Part 3: How can I do better?

by Sam on July 26, 2011

People expect leaders to be better human beings than those who chose them. ~H. Norman Schwarzkopf

Welcome to the final installment of a series dedicated to the belief that you and I have at least 24 options, opportunities, and openings to become better human beings. You’ll find the other 16 in the July archives on this website.

Which one of these eight will make the greatest difference in your life?

17. Play your game. Coach Herb Brooks gave this call to action from the bench as the 1980 U.S. Olympic hockey team was defeating the Russians. It neatly parallels the advice given to the jockey of superhorse, Secretariat: “Let him run his race.” Whichever encouragement resonates with you, the underlying two-fold wisdom is the same: (1) search for a perfect understanding of your deep-seated values and beliefs and (2) shape a life for yourself that faithfully applies those values and beliefs without compromise.

18. Convert lemons into lemonade. There is opportunity in every adversity—yes, in every adversity. How can this be? Because every adversity, by definition, reveals a change in the status quo. And every change in the existing state of affairs creates the prospect of shaping a new condition that you previously lacked the wisdom, insight, or courage to launch.

19. Find your 20%. Vilfredo Pareto defined his famous 80/20 rule as follows: “In any series of elements to be controlled, a selected small fraction, in terms of numbers of elements, always accounts for a large fraction in terms of effect.” In other words, leaders add 80% of their value to their teams with only 20% of what they do. Discover your 20% and consider delegating, automating, or eliminating the rest.

20. Work out. Weight training laced with aerobics can propel your body and your mind far beyond the capabilities of your DNA.

21. Deal in hope. In nearly every period of world and U.S. history, there has been compelling reason to be pessimistic about the future. When you’re in leadership, whether as a parent, manager, or public servant, lead with optimism not pessimism. Let the words of John Kenneth Galbraith ring in your ears. “All of the great leaders have had one characteristic in common: it was the willingness to confront unequivocally the anxiety of the people of their time. This, and not much else, is the essence of leadership.”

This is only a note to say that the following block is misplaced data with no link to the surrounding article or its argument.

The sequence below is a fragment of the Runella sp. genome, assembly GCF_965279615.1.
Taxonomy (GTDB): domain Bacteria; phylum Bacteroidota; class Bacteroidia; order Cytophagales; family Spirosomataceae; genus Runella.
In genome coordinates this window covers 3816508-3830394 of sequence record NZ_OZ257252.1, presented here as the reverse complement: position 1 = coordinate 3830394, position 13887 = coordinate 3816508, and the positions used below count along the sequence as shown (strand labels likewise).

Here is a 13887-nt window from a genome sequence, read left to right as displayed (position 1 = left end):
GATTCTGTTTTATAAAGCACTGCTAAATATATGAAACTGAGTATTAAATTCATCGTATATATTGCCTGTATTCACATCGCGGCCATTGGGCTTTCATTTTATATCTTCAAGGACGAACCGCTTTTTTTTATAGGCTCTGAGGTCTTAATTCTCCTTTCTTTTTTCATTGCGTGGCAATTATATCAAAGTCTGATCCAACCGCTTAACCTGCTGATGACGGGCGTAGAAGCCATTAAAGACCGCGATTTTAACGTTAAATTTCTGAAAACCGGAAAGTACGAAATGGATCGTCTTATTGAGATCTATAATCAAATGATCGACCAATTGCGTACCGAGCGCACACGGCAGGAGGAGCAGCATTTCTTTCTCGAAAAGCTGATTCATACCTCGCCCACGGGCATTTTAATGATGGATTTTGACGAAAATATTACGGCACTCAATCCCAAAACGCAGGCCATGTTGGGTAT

22. Flip on your ear switch. You were born with two communication toggles: one connected to your mouth and the other to your ears. Guess which one should never be in the off position, but often is? Change the settings on those two switches! Listen to people so well that they feel your love, respect you in return, and yearn to follow you. Go into every situation determined to listen first and speak second. Your ears will tell you what to say.

23. End self-deception. There are two you’s—the one that you see and the one that others see. Don’t con yourself into believing that the first you is the real one. The closest thing to the real you is the one that others experience while in your presence. It determines the influence you have on them as well as the lasting effects of that influence. Have you ever met the person they know? Once you do, will you vow to improve that person’s behavior in order to shape a person more like the one you want to be?

24. Follow the Master. The historical Jesus of Nazareth is the greatest teacher who ever lived. Thomas Jefferson put it well. “I hold the precepts of Jesus as delivered by himself to be the most pure, benevolent, and sublime which have ever been preached to man.” He is also perhaps the only teacher who ever lived who also fully practiced every precept he preached. Whatever your religious faith may be, there is no one better to learn from, imitate, and pursue.

“My group needs to hear this.” This three-part series is taken from Sam Deep’s newest motivational presentation: “How can I do better?” Depending on the number of items covered and the depth of treatment desired, the program ranges between one-hour and one-day. As my client you’ll be asked to choose the appropriate number from among the 24 precepts to fit the developmental goals you have and the time you have to devote to them.

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